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Children Of Facundo

Author: Ariel de la Fuente
Publisher: Duke University Press
ISBN: 9780822325963
Size: 35.89 MB
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DIVCombines peasant studies and cultural history to revise the received wisdom on nineteenth-century Argentinian politics and aspects of the Argentinian state-formation process./div

Children Of Facundo

Author: Ariel de la Fuente
Publisher: Duke University Press
ISBN: 0822380196
Size: 45.18 MB
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In Children of Facundo Ariel de la Fuente examines postindependence Argentinian instability and political struggle from the perspective of the rural lower classes. As the first comprehensive regional study to explore nineteenth-century society, culture, and politics in the Argentine interior—where more than 50 percent of the population lived at the time—the book departs from the predominant Buenos Aires-centered historiography to analyze this crucial period in the processes of state- and nation-building. La Rioja, a province in the northwest section of the country, was the land of the caudillos immortalized by Domingo F. Sarmiento, particularly in his foundational and controversial book Facundo. De la Fuente focuses on the repeated rebellions in this district during the 1860s, when Federalist caudillos and their followers, the gauchos, rose up against the new Unitarian government. In this social and cultural analysis, de la Fuente argues that the conflict was not a factional struggle between two ideologically identical sectors of the elite, as commonly depicted. Instead, he believes, the struggle should be seen from the perspective of the lower-class gauchos, for whom Unitarianism and Federalism were highly differentiated party identities that represented different experiences during the nineteenth century. To reconstruct this rural political culture de la Fuente relies on sources that heretofore have been little used in the study of nineteenth-century Latin American politics, most notably a rich folklore collection of popular political songs, folktales, testimonies, and superstitions passed down by old gauchos who had been witnesses or protagonists of the rebellions. Criminal trial records, private diaries, and land censuses add to the originality of de la Fuente’s study, while also providing a new perspective on Sarmiento’s works, including the classic Facundo. This book will interest those specializing in Latin American history, literature, politics, and rural issues.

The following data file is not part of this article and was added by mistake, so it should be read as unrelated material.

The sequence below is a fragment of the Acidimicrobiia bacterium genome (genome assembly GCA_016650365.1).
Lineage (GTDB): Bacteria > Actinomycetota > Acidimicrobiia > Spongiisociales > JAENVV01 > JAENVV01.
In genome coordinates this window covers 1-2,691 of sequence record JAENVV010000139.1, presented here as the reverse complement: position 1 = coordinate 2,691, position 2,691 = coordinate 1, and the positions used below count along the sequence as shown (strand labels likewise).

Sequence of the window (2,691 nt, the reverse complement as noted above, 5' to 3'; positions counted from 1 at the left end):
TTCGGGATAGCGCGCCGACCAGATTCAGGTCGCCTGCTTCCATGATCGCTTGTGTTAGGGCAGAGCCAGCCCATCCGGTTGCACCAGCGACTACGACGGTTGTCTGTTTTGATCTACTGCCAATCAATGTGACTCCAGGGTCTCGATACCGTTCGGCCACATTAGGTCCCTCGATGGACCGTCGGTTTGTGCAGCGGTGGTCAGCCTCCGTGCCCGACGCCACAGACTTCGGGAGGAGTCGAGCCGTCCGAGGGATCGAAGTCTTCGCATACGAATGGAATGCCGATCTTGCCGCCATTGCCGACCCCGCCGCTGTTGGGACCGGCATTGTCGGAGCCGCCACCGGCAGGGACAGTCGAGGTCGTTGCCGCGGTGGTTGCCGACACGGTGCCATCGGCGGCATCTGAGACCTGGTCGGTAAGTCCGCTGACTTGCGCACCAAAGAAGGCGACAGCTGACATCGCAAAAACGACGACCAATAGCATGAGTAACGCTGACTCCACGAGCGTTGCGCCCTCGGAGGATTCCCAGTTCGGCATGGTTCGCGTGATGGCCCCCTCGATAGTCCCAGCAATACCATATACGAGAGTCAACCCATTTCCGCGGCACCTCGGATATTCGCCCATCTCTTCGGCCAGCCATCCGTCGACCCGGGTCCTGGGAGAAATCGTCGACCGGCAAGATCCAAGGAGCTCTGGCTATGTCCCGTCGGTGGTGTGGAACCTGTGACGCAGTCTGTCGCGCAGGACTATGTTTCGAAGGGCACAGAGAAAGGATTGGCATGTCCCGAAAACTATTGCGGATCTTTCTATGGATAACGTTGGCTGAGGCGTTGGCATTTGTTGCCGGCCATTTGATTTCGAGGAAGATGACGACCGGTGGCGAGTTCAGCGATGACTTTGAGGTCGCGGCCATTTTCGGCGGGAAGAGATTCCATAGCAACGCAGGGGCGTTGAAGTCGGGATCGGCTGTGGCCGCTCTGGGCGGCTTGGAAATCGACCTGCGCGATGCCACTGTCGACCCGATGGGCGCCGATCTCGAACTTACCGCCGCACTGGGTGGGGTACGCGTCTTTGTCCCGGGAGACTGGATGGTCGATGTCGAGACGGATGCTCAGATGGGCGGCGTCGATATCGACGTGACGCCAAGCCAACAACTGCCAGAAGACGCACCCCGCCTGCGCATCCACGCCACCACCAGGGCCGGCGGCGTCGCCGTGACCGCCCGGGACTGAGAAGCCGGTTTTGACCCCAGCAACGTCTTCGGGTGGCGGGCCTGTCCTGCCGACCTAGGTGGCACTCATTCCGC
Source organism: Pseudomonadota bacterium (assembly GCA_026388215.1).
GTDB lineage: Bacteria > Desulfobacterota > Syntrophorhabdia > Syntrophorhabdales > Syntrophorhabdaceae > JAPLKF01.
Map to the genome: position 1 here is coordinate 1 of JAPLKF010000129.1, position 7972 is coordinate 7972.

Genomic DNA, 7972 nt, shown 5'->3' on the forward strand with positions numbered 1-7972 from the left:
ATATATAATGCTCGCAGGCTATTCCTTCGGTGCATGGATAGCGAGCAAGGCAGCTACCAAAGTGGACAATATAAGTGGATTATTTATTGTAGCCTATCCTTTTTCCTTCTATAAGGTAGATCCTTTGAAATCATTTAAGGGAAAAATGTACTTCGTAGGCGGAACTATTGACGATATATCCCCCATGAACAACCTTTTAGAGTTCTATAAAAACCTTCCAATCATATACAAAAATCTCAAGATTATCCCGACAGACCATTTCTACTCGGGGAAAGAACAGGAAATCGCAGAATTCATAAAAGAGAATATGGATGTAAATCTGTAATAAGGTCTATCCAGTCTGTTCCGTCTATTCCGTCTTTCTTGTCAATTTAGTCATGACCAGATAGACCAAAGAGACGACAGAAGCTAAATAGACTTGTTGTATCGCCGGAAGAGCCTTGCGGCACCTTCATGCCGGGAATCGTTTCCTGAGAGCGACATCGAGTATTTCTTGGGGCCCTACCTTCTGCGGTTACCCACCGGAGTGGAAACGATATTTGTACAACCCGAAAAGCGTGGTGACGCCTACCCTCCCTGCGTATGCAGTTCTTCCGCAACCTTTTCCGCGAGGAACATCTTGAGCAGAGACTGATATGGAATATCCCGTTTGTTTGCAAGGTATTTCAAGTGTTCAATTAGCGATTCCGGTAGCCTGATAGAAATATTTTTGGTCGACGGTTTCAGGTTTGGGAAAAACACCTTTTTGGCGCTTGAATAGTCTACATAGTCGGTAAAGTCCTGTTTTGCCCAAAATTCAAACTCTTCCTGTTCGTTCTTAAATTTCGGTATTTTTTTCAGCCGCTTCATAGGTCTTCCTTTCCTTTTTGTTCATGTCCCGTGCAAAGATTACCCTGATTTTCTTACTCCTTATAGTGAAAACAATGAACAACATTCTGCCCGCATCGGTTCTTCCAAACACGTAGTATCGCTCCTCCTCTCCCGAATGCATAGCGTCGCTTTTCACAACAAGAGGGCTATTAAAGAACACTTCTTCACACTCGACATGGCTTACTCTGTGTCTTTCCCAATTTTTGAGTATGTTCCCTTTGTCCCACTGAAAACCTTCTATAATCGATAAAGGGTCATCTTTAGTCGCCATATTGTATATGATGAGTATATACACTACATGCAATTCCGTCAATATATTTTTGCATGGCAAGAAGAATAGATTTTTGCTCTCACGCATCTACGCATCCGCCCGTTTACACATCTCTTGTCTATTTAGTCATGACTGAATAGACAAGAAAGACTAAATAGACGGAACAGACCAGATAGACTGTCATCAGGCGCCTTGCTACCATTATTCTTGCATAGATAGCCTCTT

Children Of Facundo

Author: Ariel De la Fuente
Publisher: Duke University Press Books
ISBN:
Size: 20.33 MB
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Combines peasant studies and cultural history to revise the received wisdom on nineteenth-century Argentinian politics and aspects of the Argentinian state-formation process.

Slave Rebellion In Brazil

Author: João José Reis
Publisher: Taylor & Francis
ISBN: 9780801852503
Size: 16.77 MB
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"In the course of explaining the causes and context of the uprising, Reis provides a fascinating social history of urban life and the African community in a city that was (and is) one of the most important centers of African culture in the Americas." -- American Historical Review

Lines In The Sand

Author: William E. Skuban
Publisher: UNM Press
ISBN: 9780826342232
Size: 12.26 MB
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Following the War of the Pacific (1879-1883), Chile and Peru signed the Treaty of Ancón (1884) that, in part, dealt with settling a territorial dispute over the provinces of Tacna and Arica along the countries' new common border. The treaty allowed Chile to administer the two provinces for a period of ten years, after which a plebiscite would allow the region's inhabitants to determine their own nationality. At the end of the prearranged decade, however, the Chilean and the Peruvian governments had failed to conduct the vote that would determine the fate of the people. Over a quarter of a century later, and after attempts by the U.S. government to mediate the dispute, the two countries in 1929 decided simply to divide the area, with Arica becoming a part of Chile and Peru reincorporating Tacna. Against the backdrop of this contested frontier, William Skuban explores the processes of nationalism and national identity formation in the half century that followed the War of the Pacific. He first considers the national projects of Peru and Chile in the disputed territories and then moves on to how these efforts were received among the diverse social strata of the region. Skuban's study highlights the fabricated nature of national identity in what became one of the most contentious frontier situations in South American history.